Legal design

Sebastian Greger

As a rather young discipline, “legal design” brings together legal practice and design: most commonly it refers to lawyers using design methods in their work – my core interest is (in the other direction?) the interactive design of legal artefacts.

  • Deceptive patterns: Often referred to as "dark patterns", deceptive patterns are manipulative design solutions that aim to motivate users to actions that are against their intention and often their personal benefit. Commonly dismissed as unethical among designers, they have a legal relevance as well.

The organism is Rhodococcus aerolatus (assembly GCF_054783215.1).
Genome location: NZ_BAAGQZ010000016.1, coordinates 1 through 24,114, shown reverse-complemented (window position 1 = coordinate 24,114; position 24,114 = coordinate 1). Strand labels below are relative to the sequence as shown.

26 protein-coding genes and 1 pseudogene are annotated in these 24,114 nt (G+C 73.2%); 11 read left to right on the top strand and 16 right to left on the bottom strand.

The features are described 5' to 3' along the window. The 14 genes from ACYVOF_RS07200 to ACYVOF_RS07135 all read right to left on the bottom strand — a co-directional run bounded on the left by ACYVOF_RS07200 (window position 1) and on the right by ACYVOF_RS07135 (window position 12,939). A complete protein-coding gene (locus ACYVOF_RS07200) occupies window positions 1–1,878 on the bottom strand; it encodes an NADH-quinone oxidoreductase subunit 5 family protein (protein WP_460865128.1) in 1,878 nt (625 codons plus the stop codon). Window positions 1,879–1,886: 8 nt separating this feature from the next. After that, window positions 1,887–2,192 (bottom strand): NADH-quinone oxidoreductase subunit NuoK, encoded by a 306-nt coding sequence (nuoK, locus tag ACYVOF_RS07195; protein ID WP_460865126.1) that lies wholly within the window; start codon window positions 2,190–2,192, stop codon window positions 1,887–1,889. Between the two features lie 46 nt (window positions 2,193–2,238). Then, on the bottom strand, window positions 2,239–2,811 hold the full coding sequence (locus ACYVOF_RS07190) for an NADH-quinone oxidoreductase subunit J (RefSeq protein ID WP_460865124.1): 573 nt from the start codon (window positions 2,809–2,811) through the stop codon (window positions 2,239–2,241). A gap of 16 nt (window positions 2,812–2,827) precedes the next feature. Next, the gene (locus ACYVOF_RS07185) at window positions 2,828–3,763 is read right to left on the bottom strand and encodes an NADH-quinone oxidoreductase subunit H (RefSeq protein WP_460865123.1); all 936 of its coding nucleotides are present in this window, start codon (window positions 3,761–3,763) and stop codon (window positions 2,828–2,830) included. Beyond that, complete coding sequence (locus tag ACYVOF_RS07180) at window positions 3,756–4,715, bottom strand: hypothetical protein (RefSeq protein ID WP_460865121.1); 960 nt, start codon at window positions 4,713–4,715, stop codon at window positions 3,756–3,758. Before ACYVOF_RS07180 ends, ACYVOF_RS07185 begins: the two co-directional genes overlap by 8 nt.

• Definitions: Collecting sources and resources discussing a variety of perspectives on "legal design".
  • Projects: A growing list of legal design showcase projects, large and small – for reference and inspiration.